2. Then they said negotiations must be stepped, ie talk about withdrawal first, then talk about the future agreement later on, even though the two things are closely intermingled. We capitulated on that.

    3. They, especially Merkel, made clear that as we're leaving the EU, we'll lose access to the single market. We capitulated on that.

    4. Then, the EU said that as we're leaving the single market, which we already capitulated on, we'll lose the all important passporting arrangements. The one thing we did not want to lose.


    From Day One, the EU has not only set the timetable, it's set the agenda too. Everything should've been up for negotiation. Preliminary discussions with the EU should've started right after our vote, but the EU refused to talk to us until article 50 was triggered, thus trapping us into a deadline and an agenda of not our making. It's a textbook case of how to destroy the opposition.


    Thank you Mrs May.:cursing::thumbdown: Rant over. It's hot.

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  • "Crash out" is a term devised by Project Fear 2.0 proponents to instill panic. It's a silly term for simply applying WTO rules when we leave.


    The only "crash" will be by those who have not adequately prepared in the vain hope that somehow Brexit won't happen and the can willl be kicked down the road for ever.

    I can think of a certain PM I would like to crash out.:)


    As we know, because the government has "helpfully" just made this blindly obvious to all, there has been no preparations to leave, because most of the politicians want to stay.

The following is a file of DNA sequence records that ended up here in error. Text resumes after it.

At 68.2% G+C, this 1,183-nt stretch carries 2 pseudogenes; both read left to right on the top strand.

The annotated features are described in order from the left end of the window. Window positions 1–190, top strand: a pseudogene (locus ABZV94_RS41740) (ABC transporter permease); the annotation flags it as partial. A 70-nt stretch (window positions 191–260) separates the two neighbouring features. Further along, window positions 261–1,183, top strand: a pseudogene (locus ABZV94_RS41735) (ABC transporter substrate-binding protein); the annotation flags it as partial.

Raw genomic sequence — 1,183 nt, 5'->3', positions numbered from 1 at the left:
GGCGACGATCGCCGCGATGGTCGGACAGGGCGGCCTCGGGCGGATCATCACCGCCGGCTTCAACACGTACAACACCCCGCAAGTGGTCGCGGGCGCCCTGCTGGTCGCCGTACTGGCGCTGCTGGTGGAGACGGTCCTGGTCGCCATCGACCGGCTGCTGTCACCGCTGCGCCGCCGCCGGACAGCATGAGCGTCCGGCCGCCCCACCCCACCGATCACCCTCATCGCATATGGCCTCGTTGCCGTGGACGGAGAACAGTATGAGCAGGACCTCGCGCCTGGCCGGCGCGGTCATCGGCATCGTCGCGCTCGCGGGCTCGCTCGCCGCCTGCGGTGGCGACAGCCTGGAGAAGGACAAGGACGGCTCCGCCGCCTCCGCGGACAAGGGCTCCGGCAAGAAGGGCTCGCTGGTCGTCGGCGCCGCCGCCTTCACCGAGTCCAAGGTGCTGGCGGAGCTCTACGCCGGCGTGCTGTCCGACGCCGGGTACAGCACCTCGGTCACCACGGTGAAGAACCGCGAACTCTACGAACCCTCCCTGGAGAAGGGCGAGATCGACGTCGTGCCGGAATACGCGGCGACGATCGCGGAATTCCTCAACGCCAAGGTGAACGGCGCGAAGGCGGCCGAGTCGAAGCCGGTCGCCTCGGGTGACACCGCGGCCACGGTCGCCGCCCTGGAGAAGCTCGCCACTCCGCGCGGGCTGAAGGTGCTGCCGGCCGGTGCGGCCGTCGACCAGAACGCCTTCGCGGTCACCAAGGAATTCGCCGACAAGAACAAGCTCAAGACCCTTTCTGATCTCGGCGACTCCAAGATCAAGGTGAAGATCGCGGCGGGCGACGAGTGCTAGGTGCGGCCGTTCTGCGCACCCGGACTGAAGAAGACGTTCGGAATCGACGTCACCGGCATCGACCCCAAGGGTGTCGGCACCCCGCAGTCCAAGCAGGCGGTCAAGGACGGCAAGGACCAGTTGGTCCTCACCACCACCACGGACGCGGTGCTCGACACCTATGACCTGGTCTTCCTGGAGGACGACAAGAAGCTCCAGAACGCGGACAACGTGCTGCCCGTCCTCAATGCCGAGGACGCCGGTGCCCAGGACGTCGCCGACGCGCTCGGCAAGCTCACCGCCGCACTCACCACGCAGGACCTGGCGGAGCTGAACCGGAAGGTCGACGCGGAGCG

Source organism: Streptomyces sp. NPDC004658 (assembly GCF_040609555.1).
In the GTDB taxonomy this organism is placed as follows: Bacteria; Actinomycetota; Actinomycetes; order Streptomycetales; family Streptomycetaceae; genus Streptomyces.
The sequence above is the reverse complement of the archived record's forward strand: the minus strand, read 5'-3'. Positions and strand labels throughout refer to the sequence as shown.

If we had started to make serious arrangements for leaving the EU, thousands of customs and border force jobs would've been advertised by now. And if those ads had been placed, that would've made the front pages of the Mail and Sun.


    The Dutch started to employ more customs and border people last year.

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  • Theresa May could be given a 'last chance' to sell her Brexit plan directly to EU counterparts amid rising fears about deadlock in negotiations.

    A summit for leaders is being pencilled in for September as efforts are stepped up by both sides to avoid a damaging failure to get a deal.

    Germany is said to be increasingly alarmed at the intransigence of the European commission, with Jean-Claude Juncker and Michel Barnier flatly refusing to compromise. Last week Mr Barnier effectively took an axe to Mrs May's Chequers blueprint .

    May wants to present her weaker than water deal directly to EU leaders, but the EU commission isn't keen. I don't blame the EU here, they've got their way the whole time, so why not push the knife in further?


    Yet further evidence of a no deal possibility.

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  • "Crash out" is a term devised by Project Fear 2.0 proponents to instill panic. It's a silly term for simply applying WTO rules when we leave.


    The only "crash" will be by those who have not adequately prepared in the vain hope that somehow Brexit won't happen and the can willl be kicked down the road for ever.

    I agree, Heero.


    Most of our current trade is non-EU. The taxpayer has 'eased the way' via taxpayers money for businesses to trade via the EU, and this leads to EU trade being given priority, which suits the EU just fine. If there is no trade deal, the EU and UK will both lose this advantage, however, it leaves us free to get bespoke trade deals with other countries and this may well be frictionless trading as we currently have with the EU, but without the costs and the baggage that the EU imposes.


    If we leave with no deal, there will be no more difficulty with EU trade than there is with non-EU trade, and it gives us the freedom to set our own tariffs (if required), and where tariffs are imposed .... the UK will collect them AND KEEP THEM, instead of handing them over to the EU! That looks like a win to me. If our import businesses (and indirectly the UK consumers) consumers are paying tariffs (therefore making goods more costly) then it is obviously beneficial for the UK to keep those tariffs and use them for the benefit of everyone in the UK, instead of going into the EU bottomless pit.